Fall 2015 MRSEAH Meeting with University of Central Missouri's Micah Alpaugh
The Missouri Regional Seminar on Early American History (MRSEAH) convened for its second fall meeting on October 30, 2015, at Café Napoli in Clayton, MO. Participants discussed “The Sons of Liberty and the Making of Modern Social Movements,” a chapter from University of Central Missouri Assistant Professor of History Micah Alpaugh’s forthcoming book on the interconnected histories of eighteenth-century resistance movements in the United States, Britain, Ireland, and France. The chapter, which can be found here, examines the spread of the Sons of Liberty network during national resistance to the 1765 Stamp Act, arguing that, through correspondence and direct political action, the group created a more inclusive and “fundamentally new kind of protest campaign” whose methods would come to directly influence organizations such as the Wilkes’ Society of Supporters of the Bill of Rights in England, the Irish Volunteer movement for reform and national autonomy, and the Jacobin Club network in France.
Attendees of the October 30 MRSEAH included faculty and graduate students from Washington University, St. Louis University, University of Louisville, University of Missouri, Southeast Missouri State University, Southern Illinois University-Springfield, and Truman State University. Details concerning the first Spring 2016 semester MRSEAH meeting, which will take place on February 19, 2016, in St. Louis, will be provided in the coming weeks.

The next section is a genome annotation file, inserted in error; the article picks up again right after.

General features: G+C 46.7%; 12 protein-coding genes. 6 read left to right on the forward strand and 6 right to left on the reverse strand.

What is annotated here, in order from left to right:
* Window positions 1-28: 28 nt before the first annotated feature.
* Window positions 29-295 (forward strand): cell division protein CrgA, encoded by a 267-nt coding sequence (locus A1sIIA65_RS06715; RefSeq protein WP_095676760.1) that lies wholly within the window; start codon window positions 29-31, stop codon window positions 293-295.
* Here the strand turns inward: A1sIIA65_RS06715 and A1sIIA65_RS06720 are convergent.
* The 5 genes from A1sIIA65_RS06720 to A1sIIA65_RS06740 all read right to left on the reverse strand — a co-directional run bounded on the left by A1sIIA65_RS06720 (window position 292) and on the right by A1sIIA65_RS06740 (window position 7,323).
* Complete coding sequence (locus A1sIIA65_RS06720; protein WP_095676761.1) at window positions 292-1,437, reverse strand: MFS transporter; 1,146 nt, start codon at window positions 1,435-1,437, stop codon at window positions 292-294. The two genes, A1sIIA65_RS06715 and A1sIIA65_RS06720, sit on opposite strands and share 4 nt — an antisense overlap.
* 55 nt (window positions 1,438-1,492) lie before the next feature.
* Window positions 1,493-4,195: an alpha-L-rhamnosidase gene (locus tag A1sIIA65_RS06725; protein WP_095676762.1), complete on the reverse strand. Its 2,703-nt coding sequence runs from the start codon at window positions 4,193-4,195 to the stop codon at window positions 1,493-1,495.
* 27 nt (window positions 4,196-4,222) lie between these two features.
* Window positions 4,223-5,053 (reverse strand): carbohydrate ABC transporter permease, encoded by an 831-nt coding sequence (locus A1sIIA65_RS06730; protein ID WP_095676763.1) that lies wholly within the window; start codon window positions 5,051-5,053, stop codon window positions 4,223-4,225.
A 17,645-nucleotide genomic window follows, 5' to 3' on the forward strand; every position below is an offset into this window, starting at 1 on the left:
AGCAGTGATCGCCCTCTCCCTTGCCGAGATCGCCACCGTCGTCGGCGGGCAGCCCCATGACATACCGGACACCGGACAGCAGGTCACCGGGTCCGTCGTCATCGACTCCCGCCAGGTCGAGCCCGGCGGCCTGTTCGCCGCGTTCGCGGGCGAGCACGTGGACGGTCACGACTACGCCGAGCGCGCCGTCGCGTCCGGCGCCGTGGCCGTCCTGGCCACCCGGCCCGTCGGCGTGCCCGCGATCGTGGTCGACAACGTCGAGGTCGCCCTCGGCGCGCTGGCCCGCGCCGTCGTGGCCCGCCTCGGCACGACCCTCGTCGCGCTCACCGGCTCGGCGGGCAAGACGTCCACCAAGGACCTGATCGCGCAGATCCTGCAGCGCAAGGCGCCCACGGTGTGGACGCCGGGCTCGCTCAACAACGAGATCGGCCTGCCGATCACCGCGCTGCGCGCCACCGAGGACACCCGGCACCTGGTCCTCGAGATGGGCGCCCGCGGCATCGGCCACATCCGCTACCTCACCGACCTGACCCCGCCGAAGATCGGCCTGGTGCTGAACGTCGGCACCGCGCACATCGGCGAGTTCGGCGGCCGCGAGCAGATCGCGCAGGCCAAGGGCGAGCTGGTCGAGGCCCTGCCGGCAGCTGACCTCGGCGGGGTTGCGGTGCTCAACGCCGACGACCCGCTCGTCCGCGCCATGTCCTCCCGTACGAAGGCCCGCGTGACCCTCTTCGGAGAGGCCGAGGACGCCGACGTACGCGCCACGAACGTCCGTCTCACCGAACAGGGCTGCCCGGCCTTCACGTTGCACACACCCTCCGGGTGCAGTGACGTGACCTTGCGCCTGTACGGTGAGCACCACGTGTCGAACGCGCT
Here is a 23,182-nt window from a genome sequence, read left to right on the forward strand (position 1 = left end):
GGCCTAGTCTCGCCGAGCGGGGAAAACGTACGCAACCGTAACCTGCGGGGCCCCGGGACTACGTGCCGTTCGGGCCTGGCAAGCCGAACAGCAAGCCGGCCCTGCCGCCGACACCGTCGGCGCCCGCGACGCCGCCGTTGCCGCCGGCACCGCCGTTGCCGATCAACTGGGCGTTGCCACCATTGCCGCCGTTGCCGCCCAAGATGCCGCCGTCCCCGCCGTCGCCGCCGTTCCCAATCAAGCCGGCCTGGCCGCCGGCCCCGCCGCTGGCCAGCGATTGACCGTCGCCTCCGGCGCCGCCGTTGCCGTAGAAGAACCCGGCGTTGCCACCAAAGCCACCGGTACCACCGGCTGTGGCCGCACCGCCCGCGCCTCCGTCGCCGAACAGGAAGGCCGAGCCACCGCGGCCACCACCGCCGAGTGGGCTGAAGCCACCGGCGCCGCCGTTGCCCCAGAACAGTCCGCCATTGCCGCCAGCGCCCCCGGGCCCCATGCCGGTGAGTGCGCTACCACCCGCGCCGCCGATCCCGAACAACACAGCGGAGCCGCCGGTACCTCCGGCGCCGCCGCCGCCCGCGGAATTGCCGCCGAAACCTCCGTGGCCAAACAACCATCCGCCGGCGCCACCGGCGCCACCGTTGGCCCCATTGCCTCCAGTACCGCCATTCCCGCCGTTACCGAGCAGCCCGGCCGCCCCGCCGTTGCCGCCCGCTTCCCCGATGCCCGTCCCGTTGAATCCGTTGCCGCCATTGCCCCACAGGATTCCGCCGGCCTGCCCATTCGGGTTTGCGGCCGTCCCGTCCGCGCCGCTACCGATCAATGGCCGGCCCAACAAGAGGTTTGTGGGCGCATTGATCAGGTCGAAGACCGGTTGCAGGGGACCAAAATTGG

Micah Alpaugh received his B.A. in History from Northern Arizona University and his Ph.D. in History from University of California-Irvine. After serving as a Visiting Professor of History at Mount Allison University and as a Mellon Postdoctoral Fellow at the University of Pennsylvania, he took his current position as Assistant Professor in the History Department at the University of Central Missouri in Warrensburg. Prof. Alpaugh’s first book, Non-Violence and the French Revolution: Political Demonstration in Paris, 1787-1795, was published by Cambridge University Press in 2015, and he has published articles in French Historical Studies, European History Quarterly, French History and Journal of Social History, among other places.